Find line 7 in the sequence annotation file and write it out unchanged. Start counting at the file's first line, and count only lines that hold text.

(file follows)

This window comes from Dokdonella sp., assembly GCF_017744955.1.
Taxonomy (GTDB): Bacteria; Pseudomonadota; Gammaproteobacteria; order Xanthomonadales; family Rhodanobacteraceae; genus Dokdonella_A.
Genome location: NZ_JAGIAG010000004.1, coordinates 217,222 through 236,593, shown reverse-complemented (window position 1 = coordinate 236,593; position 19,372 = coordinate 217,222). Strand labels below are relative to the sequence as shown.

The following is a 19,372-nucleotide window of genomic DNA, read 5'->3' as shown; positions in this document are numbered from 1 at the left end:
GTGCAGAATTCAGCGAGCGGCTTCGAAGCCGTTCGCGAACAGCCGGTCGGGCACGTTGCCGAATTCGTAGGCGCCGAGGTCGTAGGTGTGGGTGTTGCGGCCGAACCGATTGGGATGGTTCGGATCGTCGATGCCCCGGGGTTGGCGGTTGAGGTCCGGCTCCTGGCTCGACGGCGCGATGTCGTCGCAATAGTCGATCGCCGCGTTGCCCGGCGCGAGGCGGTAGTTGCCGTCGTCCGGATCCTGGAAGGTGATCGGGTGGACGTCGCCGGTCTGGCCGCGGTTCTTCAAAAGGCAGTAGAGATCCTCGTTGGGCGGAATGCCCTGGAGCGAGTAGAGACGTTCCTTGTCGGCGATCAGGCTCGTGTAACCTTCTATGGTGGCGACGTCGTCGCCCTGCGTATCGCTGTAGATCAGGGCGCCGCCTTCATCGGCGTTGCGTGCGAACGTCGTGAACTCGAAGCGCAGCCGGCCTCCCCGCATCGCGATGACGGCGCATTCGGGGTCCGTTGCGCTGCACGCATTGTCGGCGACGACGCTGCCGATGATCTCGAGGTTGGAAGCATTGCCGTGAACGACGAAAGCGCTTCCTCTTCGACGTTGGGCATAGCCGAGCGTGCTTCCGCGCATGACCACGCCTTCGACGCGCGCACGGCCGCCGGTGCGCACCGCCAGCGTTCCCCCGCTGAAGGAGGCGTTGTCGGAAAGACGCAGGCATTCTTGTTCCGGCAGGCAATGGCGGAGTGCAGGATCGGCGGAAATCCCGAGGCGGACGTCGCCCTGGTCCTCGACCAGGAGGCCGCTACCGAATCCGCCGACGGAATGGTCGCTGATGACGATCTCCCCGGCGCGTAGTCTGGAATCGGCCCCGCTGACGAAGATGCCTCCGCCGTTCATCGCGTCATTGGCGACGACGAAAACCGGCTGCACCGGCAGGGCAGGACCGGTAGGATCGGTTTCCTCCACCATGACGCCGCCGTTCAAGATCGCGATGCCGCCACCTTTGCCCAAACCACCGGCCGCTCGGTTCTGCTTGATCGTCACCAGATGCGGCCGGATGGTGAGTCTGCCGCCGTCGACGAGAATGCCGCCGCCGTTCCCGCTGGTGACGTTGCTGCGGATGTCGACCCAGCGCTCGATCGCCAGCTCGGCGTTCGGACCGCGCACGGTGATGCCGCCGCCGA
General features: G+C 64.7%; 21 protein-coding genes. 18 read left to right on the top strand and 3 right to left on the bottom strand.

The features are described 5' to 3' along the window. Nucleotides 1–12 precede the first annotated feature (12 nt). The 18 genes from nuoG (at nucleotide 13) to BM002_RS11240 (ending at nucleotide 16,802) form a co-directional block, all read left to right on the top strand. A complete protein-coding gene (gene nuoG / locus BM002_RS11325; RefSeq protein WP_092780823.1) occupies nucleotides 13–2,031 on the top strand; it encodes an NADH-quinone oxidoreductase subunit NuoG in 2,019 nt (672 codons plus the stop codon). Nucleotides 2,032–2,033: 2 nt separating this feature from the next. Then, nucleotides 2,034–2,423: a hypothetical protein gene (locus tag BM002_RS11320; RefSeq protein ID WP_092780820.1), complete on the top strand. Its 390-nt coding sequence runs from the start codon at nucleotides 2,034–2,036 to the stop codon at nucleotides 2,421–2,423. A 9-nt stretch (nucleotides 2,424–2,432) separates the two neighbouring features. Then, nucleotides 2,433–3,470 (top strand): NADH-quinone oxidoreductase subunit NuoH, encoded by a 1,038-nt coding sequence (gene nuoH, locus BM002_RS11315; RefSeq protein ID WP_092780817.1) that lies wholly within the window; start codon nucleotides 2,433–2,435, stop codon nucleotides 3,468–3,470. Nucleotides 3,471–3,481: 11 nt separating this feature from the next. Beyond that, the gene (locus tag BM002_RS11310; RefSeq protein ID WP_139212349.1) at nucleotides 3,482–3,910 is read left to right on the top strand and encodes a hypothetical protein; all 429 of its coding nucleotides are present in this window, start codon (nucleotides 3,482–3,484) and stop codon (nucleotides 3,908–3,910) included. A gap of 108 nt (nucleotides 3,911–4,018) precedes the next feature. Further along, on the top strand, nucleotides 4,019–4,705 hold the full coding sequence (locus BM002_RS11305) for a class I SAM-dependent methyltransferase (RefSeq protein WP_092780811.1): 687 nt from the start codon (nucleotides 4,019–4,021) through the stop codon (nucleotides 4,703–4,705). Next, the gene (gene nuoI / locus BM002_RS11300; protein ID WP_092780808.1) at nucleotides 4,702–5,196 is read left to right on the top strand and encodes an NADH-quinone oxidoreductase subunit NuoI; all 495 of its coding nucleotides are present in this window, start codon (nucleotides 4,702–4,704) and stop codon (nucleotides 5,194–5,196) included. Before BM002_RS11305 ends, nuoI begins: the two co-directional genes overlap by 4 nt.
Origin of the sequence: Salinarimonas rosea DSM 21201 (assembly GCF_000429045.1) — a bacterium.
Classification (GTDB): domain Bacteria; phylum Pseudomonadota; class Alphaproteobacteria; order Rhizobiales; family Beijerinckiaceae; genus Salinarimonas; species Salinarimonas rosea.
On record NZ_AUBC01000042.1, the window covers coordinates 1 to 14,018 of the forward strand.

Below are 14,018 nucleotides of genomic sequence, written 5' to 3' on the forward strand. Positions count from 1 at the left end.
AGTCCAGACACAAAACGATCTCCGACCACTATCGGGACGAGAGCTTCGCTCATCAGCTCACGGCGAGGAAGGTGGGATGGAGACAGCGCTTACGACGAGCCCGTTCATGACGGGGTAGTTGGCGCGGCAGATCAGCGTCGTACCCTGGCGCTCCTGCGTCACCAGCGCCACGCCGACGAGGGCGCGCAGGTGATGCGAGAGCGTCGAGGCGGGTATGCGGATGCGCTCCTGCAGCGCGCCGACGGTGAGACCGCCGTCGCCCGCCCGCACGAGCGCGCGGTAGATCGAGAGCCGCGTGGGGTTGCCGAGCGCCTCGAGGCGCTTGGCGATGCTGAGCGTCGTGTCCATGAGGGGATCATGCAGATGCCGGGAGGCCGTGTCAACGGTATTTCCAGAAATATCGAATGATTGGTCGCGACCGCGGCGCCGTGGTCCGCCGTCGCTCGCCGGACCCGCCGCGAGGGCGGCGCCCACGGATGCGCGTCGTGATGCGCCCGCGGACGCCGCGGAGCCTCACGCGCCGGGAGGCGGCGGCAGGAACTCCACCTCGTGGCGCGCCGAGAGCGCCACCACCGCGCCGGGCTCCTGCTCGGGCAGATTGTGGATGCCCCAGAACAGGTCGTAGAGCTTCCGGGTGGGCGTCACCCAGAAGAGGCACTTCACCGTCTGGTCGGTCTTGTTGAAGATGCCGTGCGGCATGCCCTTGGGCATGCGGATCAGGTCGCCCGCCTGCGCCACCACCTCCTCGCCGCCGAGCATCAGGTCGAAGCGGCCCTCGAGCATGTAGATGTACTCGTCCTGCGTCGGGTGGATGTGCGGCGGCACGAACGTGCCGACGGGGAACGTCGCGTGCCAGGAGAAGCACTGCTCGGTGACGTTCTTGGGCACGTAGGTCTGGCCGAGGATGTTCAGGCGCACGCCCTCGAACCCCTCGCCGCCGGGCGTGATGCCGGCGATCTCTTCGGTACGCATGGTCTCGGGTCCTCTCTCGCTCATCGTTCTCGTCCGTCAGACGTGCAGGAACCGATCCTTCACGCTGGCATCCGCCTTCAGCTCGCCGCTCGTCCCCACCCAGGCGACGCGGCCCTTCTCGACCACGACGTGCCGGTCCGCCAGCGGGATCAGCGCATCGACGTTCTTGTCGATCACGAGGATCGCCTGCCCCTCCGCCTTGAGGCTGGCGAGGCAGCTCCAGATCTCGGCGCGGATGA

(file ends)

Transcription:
The features are described 5' to 3' along the window. Nucleotides 1–12 precede the first annotated feature (12 nt). The 18 genes from nuoG (at nucleotide 13) to BM002_RS11240 (ending at nucleotide 16,802) form a co-directional block, all read left to right on the top strand. A complete protein-coding gene (gene nuoG / locus BM002_RS11325; RefSeq protein WP_092780823.1) occupies nucleotides 13–2,031 on the top strand; it encodes an NADH-quinone oxidoreductase subunit NuoG in 2,019 nt (672 codons plus the stop codon). Nucleotides 2,032–2,033: 2 nt separating this feature from the next. Then, nucleotides 2,034–2,423: a hypothetical protein gene (locus tag BM002_RS11320; RefSeq protein ID WP_092780820.1), complete on the top strand. Its 390-nt coding sequence runs from the start codon at nucleotides 2,034–2,036 to the stop codon at nucleotides 2,421–2,423. A 9-nt stretch (nucleotides 2,424–2,432) separates the two neighbouring features. Then, nucleotides 2,433–3,470 (top strand): NADH-quinone oxidoreductase subunit NuoH, encoded by a 1,038-nt coding sequence (gene nuoH, locus BM002_RS11315; RefSeq protein ID WP_092780817.1) that lies wholly within the window; start codon nucleotides 2,433–2,435, stop codon nucleotides 3,468–3,470. Nucleotides 3,471–3,481: 11 nt separating this feature from the next. Beyond that, the gene (locus tag BM002_RS11310; RefSeq protein ID WP_139212349.1) at nucleotides 3,482–3,910 is read left to right on the top strand and encodes a hypothetical protein; all 429 of its coding nucleotides are present in this window, start codon (nucleotides 3,482–3,484) and stop codon (nucleotides 3,908–3,910) included. A gap of 108 nt (nucleotides 3,911–4,018) precedes the next feature. Further along, on the top strand, nucleotides 4,019–4,705 hold the full coding sequence (locus BM002_RS11305) for a class I SAM-dependent methyltransferase (RefSeq protein WP_092780811.1): 687 nt from the start codon (nucleotides 4,019–4,021) through the stop codon (nucleotides 4,703–4,705). Next, the gene (gene nuoI / locus BM002_RS11300; protein ID WP_092780808.1) at nucleotides 4,702–5,196 is read left to right on the top strand and encodes an NADH-quinone oxidoreductase subunit NuoI; all 495 of its coding nucleotides are present in this window, start codon (nucleotides 4,702–4,704) and stop codon (nucleotides 5,194–5,196) included. Before BM002_RS11305 ends, nuoI begins: the two co-directional genes overlap by 4 nt.